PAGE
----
When I die.

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I’ve watched several people I knew die in the past few years, and I’ve watched the reactions of the people around them. Which has caused me to want to post something about when I die (I am not planning on dying in the near future, I just wanted it said).

When I die, don’t feel afraid to discuss what you didn’t like about me, or what I had to say. Don’t turn me into someone perfect, someone I am not and never was, someone nobody is. Remember me as I am, not as you wish I was. Discuss the merits and problems of my ideas and try to improve upon them rather than letting them stagnate as if they have died with me. I am a human being. I am good and I am flawed, I am happy and I am angry, I am reasonable and I am unreasonable, I am right and I am wrong. I try, more than almost anything else, to do the right thing, that does not mean I always succeed.

When I remember people who have died, I remember them the same way I remember people who are living. Death doesn’t make me cut off some bits of them, exaggerate other bits, and fabricate bits that never existed. Don’t make life difficult for people who, like me, will remember me in death the way they experienced me in life. Don’t put forth an idealized (or for that matter demonized) version of me and make people afraid to remember the real me.

If you believe in heaven, and believe that I have made it there, don’t depict me as “happier now” because I’m not disabled anymore. I once read about a deaf girl who was told that she would love heaven because she would be able to hear. She replied, “In heaven, God will sign.” Any time I try to imagine heaven I come up with some equivalent to that, rather than a sense that I will be made into an unrecognizable non-autistic mold. It is humans who think that the diversity of the way we were created is a defect and that God needs to make us all identical for us to be equal. It is also humans who think “Better dead than disabled.”

But theological speculation aside, please remember me the way you thought of me when I was alive. I find it disturbing how the memory of people I knew and cared about is turned into a monument to people who didn’t exist, not as I knew them, not as the same people spoke to and about them when they were alive. And for me, the distortions designed to evoke excessive unmarred beauty are ugly and the intact truth about people is beautiful.

About Mel Baggs

Hufflepuff. Came from the redwoods. Crochet or otherwise create constantly and compulsively. Write poetry and paint when I can. Physically and cognitively disabled. Anything you hear in the media or gossip is likely to be oversimplified at best and wildly inaccurate at worst, the only way to get to know me is to actually know me. I'm not really part of any online faction or another, even ones that claim me as a member. The thing in the world most important to me is having love and compassion for other people, although I don't always measure up to my own standards there by a longshot. And individual specific actions and situations and contexts matter a lot more to me than broadly-spoken abstract words and ideas about a topic. My father died a couple years ago and that has changed my life a lot in ways that are still evolving, but I wear a lot of his clothes and hats every day since he died and have shown no sign of stopping soon.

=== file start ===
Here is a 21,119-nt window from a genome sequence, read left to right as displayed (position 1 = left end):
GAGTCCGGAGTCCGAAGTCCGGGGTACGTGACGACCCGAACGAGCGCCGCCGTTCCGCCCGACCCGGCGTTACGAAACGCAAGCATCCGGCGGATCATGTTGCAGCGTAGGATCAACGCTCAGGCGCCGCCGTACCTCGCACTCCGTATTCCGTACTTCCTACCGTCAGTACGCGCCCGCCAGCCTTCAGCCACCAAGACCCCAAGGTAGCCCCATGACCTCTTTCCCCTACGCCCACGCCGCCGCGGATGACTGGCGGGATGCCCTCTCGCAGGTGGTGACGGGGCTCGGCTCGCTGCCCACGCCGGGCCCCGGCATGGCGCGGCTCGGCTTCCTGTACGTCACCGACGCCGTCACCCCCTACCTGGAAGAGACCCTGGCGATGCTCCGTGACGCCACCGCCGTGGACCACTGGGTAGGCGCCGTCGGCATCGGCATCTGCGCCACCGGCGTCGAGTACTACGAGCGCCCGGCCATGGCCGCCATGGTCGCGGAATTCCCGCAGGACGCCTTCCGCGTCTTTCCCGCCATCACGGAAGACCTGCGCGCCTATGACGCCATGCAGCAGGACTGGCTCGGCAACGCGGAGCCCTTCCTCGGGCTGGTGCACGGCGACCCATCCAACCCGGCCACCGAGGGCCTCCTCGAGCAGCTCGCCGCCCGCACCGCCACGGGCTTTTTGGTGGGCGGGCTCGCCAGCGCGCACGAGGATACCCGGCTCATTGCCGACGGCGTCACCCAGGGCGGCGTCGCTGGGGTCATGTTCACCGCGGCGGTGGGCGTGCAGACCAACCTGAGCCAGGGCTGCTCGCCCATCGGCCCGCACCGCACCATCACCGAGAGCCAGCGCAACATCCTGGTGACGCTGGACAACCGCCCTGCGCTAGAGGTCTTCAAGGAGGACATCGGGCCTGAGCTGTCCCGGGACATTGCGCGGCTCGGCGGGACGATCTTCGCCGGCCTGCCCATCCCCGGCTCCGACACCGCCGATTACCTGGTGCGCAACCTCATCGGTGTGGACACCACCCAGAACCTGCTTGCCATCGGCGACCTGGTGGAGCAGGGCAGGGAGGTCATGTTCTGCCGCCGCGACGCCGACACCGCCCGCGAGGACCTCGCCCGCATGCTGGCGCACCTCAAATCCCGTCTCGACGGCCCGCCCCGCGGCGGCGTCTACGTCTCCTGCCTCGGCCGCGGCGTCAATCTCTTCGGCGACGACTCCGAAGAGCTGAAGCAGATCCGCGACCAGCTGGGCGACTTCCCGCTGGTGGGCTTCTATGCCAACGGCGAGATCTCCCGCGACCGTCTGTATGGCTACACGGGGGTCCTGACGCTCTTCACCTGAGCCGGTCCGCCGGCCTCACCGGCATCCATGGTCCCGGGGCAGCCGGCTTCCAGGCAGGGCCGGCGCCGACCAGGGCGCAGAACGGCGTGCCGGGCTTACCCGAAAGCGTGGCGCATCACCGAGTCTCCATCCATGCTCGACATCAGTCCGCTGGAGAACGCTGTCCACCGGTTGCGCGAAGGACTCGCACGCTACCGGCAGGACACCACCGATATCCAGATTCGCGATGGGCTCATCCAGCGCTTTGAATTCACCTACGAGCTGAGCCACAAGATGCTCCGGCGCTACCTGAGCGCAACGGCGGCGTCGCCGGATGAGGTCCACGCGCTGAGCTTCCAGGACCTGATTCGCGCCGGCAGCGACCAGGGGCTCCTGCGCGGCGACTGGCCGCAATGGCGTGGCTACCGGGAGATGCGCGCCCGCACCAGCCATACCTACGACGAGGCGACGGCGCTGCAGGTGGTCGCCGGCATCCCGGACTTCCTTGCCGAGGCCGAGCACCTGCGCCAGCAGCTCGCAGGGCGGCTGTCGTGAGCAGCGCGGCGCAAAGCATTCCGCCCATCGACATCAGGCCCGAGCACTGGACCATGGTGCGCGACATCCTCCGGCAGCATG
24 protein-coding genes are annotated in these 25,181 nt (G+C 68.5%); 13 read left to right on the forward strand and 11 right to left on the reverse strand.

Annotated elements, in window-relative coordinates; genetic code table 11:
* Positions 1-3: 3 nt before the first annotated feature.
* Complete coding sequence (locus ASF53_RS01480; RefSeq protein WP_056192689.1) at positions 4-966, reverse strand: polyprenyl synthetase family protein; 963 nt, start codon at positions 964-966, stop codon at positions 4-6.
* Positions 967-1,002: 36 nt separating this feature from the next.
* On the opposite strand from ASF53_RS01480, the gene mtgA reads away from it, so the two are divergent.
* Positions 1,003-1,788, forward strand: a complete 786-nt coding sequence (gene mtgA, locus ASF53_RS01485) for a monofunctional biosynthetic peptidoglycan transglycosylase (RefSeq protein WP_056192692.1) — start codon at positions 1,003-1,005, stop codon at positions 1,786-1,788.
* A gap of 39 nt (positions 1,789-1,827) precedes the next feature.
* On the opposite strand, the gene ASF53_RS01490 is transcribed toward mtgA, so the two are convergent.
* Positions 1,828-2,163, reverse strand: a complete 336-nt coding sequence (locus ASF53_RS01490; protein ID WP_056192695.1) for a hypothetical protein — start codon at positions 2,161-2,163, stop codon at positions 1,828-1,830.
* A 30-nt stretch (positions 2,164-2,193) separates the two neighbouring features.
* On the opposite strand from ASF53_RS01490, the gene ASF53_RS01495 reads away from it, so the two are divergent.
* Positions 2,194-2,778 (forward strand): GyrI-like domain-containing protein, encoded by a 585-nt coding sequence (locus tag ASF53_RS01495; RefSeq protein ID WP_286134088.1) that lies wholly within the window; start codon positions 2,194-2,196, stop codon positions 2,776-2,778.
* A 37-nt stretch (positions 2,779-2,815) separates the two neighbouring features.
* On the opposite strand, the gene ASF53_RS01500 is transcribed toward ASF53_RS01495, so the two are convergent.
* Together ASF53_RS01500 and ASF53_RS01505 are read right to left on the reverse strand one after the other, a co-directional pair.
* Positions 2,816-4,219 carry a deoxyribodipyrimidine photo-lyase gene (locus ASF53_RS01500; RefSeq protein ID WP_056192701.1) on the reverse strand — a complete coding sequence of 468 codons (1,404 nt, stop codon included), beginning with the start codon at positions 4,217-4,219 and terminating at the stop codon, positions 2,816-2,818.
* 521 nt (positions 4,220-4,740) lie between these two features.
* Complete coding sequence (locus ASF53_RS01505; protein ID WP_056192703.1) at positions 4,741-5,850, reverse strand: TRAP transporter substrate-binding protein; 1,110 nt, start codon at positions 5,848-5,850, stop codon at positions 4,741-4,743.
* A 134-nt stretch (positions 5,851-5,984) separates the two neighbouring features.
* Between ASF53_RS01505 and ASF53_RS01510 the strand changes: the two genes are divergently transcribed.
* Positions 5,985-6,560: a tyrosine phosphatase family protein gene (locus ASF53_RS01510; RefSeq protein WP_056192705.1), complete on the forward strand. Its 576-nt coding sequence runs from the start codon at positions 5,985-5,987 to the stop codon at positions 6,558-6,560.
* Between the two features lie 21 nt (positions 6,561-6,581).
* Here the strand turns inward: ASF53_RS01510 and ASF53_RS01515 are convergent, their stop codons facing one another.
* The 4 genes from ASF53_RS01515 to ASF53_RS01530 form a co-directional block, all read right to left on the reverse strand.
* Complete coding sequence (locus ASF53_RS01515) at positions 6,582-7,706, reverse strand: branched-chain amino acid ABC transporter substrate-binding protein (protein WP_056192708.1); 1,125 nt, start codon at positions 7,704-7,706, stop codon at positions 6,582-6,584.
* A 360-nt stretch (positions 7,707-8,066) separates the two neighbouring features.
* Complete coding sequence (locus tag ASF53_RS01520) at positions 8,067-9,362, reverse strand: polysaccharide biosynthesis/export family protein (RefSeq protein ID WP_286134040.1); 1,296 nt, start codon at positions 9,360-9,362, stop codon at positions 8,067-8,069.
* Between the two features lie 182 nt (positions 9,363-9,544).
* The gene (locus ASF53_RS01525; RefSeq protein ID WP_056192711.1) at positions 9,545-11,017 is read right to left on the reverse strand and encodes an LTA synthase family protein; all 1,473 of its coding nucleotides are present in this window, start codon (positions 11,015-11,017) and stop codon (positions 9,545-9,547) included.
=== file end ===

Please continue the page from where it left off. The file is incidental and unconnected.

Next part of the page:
4 responses »

  1. I once read about a deaf girl who was told that she would love heaven because she would be able to hear. She replied, “In heaven, God will sign.”

    That was the most wonderful thing I’ve read so far about disability and religion.

  2. Probably I will die before you do because I am almost twice as old! Until I do, I’m pretty sure I will remember you. Yep. I can’t guarantee that my memory will be completely true to who you really are, only that it will be true to my feelings. I think that I will remember that you are fluent in Feline.

    Wishing you a happy new year,

    Anne Bevington

  3. Pingback: Ballastexistenz » Blog Archive » If I am killed…

  4. “It is humans who think that the diversity of the way we were created is a defect and that God needs to make us all identical for us to be equal”.

    That is ashame. Because it is quite clear to the observant that God loves diversity. We have different races, a world full of different colors etc.

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